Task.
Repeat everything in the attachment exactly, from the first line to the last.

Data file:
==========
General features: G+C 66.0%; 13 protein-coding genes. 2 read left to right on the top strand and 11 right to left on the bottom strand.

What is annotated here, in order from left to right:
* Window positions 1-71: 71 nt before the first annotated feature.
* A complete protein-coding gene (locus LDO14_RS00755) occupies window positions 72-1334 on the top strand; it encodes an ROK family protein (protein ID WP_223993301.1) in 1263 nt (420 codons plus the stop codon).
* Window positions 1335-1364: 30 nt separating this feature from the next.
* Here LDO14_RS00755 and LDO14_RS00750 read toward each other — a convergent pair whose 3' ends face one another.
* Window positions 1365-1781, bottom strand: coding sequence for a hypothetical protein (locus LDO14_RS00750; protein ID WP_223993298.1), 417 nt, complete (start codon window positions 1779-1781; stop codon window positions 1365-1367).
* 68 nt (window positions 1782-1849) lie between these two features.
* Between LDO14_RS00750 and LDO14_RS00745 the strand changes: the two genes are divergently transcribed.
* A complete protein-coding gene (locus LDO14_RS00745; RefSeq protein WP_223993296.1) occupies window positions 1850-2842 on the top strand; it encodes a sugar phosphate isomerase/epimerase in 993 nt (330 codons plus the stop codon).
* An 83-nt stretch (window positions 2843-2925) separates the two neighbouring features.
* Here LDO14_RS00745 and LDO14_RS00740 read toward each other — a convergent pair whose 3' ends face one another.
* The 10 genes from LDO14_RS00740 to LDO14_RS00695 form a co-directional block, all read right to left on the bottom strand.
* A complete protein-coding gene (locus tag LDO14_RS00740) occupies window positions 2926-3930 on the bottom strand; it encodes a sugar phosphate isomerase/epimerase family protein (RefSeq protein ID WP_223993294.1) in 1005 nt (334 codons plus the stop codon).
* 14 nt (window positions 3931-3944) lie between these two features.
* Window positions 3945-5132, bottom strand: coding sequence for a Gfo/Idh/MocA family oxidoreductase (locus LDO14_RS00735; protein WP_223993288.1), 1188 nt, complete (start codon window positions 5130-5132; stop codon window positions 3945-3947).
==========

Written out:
General features: G+C 66.0%; 13 protein-coding genes. 2 read left to right on the top strand and 11 right to left on the bottom strand.

What is annotated here, in order from left to right:
* Window positions 1-71: 71 nt before the first annotated feature.
* A complete protein-coding gene (locus LDO14_RS00755) occupies window positions 72-1334 on the top strand; it encodes an ROK family protein (protein ID WP_223993301.1) in 1263 nt (420 codons plus the stop codon).
* Window positions 1335-1364: 30 nt separating this feature from the next.
* Here LDO14_RS00755 and LDO14_RS00750 read toward each other — a convergent pair whose 3' ends face one another.
* Window positions 1365-1781, bottom strand: coding sequence for a hypothetical protein (locus LDO14_RS00750; protein ID WP_223993298.1), 417 nt, complete (start codon window positions 1779-1781; stop codon window positions 1365-1367).
* 68 nt (window positions 1782-1849) lie between these two features.
* Between LDO14_RS00750 and LDO14_RS00745 the strand changes: the two genes are divergently transcribed.
* A complete protein-coding gene (locus LDO14_RS00745; RefSeq protein WP_223993296.1) occupies window positions 1850-2842 on the top strand; it encodes a sugar phosphate isomerase/epimerase in 993 nt (330 codons plus the stop codon).
* An 83-nt stretch (window positions 2843-2925) separates the two neighbouring features.
* Here LDO14_RS00745 and LDO14_RS00740 read toward each other — a convergent pair whose 3' ends face one another.
* The 10 genes from LDO14_RS00740 to LDO14_RS00695 form a co-directional block, all read right to left on the bottom strand.
* A complete protein-coding gene (locus tag LDO14_RS00740) occupies window positions 2926-3930 on the bottom strand; it encodes a sugar phosphate isomerase/epimerase family protein (RefSeq protein ID WP_223993294.1) in 1005 nt (334 codons plus the stop codon).
* 14 nt (window positions 3931-3944) lie between these two features.
* Window positions 3945-5132, bottom strand: coding sequence for a Gfo/Idh/MocA family oxidoreductase (locus LDO14_RS00735; protein WP_223993288.1), 1188 nt, complete (start codon window positions 5130-5132; stop codon window positions 3945-3947).